If the team developing the wireless standards is small and/or not fully dedicated to this initiative, an outside company may be contracted to help identify and assess the current wireless technologies that are in use today within the organization. This includes a technical evaluation including, for example, the platform firmware and software components, lifecycle and obsolescence analysis, support—internal and external, cost of use and maintenance, etc. In addition, the operational or impact evaluation should be done to determine the value provided in the form of cost or risk reduction, or revenue increase, and if that value was short-term or ongoing. The combined technical and impact assessment for existing wireless technologies will identify the platforms and solutions requiring remediation, and those that may be considered as part of the wireless standards moving forward.
3. What factors may be considered in evaluating existing or new wireless technologies as part of a wireless standard?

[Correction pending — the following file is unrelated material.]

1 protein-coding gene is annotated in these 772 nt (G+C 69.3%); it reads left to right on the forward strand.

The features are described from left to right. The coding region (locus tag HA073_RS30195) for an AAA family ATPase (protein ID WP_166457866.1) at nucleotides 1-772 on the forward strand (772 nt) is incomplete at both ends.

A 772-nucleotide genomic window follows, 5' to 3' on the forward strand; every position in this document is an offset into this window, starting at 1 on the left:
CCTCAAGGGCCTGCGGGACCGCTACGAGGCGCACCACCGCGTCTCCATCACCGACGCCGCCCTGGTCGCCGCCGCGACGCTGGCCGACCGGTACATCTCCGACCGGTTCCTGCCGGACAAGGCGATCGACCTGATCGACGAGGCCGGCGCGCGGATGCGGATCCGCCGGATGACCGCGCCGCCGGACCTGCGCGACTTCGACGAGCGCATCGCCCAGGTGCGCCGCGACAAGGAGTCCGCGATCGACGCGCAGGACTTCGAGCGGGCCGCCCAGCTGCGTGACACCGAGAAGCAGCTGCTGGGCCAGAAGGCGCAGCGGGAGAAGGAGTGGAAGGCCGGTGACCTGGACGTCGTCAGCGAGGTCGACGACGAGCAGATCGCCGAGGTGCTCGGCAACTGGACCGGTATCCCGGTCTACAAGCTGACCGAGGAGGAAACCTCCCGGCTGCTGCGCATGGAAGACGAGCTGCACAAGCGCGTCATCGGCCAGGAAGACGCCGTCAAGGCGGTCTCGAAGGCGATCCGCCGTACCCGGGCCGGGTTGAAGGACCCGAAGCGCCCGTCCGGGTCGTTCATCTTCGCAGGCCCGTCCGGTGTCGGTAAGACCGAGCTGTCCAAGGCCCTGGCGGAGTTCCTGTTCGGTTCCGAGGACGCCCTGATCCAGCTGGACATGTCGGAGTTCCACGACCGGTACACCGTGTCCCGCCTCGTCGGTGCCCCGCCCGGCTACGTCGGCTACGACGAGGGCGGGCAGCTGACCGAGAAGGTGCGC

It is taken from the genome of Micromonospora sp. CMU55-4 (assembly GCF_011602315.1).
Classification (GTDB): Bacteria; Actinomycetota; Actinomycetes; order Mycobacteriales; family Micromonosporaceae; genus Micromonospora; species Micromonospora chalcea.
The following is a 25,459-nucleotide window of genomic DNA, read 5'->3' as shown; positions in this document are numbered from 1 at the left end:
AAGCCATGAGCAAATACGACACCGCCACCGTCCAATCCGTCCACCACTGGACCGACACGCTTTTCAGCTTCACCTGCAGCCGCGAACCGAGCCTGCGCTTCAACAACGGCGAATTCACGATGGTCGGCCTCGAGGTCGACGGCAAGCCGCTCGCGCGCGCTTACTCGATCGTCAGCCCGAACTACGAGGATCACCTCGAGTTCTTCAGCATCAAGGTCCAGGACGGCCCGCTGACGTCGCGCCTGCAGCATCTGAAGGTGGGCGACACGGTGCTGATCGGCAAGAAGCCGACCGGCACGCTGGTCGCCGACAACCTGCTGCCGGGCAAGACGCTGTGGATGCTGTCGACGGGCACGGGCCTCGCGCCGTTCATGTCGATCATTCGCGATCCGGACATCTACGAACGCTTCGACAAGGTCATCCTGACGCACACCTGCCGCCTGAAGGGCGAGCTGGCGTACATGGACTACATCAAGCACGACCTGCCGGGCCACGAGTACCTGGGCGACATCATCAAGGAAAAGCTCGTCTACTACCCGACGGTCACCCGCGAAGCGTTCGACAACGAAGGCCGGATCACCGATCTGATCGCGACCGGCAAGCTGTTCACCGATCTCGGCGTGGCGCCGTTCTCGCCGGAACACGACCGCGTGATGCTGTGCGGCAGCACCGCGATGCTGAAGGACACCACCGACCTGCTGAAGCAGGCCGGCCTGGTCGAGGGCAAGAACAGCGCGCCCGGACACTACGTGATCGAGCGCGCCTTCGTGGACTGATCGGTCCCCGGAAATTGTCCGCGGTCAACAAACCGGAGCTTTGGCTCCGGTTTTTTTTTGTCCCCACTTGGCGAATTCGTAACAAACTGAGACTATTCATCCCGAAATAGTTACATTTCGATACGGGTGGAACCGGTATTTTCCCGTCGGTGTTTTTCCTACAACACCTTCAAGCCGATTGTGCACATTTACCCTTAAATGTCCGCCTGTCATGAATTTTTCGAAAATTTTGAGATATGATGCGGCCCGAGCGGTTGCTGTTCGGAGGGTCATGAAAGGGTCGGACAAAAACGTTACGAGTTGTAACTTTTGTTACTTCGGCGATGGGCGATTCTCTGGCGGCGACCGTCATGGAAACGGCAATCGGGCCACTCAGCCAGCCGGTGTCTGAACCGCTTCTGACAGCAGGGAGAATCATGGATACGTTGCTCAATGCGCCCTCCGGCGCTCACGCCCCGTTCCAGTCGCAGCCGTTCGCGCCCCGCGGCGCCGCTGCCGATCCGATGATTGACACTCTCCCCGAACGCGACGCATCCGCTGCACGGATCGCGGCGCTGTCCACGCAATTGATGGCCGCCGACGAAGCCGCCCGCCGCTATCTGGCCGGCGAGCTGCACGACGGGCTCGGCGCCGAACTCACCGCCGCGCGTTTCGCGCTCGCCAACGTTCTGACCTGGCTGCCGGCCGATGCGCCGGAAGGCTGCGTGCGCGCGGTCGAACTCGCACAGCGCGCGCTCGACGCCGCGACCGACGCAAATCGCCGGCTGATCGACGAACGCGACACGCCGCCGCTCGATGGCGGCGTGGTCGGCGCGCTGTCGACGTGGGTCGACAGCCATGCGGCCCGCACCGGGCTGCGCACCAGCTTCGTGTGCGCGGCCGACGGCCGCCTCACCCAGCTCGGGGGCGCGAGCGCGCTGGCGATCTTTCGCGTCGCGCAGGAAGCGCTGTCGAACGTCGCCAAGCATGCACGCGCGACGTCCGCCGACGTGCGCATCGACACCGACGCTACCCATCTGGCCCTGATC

Every organization will value features and functionality differently, so it is important to establish not only the list of evaluation factors, but their weighted value. Is reliability more important than speed? Is durability more important than cost? Once the factors are established an organization can scorecard current and proposed wireless platforms and solutions. In some instances, where wired versus wireless is being discussed, these factors may also be helpful in that evaluation. Examples of factors to be considered and weighted include:
- Coverage range: Distance required, continuous coverage or is “hopping” acceptable, indoor or outdoor, public and/or private space or properties to be a part of the wireless coverage area.